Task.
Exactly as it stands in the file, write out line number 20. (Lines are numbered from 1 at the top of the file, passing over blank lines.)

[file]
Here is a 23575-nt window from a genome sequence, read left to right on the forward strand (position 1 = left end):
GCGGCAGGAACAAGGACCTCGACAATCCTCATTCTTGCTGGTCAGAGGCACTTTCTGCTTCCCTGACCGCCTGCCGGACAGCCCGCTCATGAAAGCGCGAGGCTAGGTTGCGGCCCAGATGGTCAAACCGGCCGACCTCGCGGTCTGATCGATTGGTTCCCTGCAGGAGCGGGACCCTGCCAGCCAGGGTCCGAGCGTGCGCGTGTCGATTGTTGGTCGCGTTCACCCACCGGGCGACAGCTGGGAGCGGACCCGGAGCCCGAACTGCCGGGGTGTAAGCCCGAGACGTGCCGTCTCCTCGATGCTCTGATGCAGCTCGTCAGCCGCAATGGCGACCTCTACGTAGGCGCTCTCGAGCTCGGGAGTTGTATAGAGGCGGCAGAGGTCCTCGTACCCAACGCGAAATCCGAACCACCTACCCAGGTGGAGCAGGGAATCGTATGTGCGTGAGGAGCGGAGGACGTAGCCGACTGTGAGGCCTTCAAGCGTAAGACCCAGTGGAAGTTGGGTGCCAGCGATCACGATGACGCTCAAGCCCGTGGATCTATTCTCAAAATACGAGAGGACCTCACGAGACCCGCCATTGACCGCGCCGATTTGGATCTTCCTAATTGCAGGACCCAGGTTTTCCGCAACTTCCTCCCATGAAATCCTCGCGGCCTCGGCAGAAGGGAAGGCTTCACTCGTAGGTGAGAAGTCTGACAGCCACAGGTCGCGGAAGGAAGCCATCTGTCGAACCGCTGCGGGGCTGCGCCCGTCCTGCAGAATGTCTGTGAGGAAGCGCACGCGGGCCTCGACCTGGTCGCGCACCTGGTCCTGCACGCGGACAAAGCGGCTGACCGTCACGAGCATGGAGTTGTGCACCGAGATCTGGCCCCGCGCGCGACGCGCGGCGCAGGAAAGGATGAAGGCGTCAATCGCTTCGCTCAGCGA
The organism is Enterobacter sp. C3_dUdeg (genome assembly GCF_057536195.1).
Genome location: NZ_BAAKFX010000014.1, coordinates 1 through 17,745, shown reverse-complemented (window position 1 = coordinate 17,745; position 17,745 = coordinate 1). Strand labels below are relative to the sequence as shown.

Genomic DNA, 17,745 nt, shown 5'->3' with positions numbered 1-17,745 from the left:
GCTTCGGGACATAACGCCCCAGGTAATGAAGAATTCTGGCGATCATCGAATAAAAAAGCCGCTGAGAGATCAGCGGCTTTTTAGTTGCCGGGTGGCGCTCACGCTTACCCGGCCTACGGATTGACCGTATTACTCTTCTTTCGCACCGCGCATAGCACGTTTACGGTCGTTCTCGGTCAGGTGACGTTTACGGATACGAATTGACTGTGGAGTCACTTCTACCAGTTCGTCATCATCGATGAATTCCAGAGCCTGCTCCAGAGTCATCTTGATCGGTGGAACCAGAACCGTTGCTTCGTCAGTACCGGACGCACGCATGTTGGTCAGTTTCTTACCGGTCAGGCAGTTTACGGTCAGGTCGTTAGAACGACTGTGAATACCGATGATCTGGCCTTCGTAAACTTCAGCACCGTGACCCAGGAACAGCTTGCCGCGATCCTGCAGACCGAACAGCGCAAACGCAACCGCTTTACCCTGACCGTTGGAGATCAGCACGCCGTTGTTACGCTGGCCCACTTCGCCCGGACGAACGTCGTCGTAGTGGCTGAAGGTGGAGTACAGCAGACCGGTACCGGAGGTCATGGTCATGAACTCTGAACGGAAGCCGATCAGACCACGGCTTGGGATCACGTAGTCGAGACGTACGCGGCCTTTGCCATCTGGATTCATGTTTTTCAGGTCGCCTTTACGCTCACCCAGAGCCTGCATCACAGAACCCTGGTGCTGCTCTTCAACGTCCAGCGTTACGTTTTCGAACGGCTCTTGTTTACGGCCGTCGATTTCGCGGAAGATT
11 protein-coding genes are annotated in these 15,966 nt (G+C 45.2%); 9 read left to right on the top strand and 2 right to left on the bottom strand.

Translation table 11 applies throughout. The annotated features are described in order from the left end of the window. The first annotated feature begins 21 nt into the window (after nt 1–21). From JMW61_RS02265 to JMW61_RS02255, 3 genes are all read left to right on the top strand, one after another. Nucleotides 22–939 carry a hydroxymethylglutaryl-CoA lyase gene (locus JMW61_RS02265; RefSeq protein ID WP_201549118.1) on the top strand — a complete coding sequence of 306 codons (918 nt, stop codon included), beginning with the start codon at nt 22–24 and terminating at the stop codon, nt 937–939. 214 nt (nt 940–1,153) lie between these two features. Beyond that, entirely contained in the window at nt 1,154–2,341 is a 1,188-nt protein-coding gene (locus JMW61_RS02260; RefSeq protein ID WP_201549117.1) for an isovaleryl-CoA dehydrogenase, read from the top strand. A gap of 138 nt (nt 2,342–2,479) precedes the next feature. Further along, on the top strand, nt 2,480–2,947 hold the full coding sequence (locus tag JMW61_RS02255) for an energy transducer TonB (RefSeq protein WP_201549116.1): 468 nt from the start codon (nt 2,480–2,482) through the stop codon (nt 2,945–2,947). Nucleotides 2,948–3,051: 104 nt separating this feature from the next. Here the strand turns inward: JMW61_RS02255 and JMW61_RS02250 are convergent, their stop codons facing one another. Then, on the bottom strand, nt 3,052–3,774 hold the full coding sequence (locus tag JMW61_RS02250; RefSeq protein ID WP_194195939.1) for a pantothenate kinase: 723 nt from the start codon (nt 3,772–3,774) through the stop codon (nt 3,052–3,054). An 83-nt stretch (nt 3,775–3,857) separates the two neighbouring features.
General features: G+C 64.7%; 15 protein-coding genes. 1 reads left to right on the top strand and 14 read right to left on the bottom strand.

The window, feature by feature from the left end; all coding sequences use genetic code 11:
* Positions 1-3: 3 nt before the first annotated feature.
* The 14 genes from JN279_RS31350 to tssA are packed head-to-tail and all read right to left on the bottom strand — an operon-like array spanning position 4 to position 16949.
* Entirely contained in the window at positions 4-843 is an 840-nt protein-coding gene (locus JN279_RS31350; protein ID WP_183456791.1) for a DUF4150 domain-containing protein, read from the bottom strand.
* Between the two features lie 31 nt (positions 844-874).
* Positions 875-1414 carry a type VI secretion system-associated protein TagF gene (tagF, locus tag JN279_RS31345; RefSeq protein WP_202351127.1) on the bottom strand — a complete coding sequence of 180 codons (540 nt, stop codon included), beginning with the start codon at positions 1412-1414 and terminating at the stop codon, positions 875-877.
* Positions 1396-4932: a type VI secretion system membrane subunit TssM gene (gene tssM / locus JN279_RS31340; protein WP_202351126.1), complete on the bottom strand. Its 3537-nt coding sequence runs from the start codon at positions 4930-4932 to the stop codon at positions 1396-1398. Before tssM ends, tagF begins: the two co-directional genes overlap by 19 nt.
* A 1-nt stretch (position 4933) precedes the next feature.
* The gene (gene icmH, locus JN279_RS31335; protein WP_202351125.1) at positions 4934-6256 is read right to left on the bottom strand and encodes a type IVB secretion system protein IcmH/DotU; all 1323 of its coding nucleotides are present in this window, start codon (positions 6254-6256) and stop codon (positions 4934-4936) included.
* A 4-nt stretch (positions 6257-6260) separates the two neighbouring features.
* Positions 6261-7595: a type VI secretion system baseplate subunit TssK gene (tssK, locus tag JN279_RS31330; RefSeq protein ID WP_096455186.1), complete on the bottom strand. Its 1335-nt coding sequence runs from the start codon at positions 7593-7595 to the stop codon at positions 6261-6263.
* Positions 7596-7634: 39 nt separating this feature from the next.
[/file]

* Positions 6261-7595: a type VI secretion system baseplate subunit TssK gene (tssK, locus tag JN279_RS31330; RefSeq protein ID WP_096455186.1), complete on the bottom strand. Its 1335-nt coding sequence runs from the start codon at positions 7593-7595 to the stop codon at positions 6261-6263.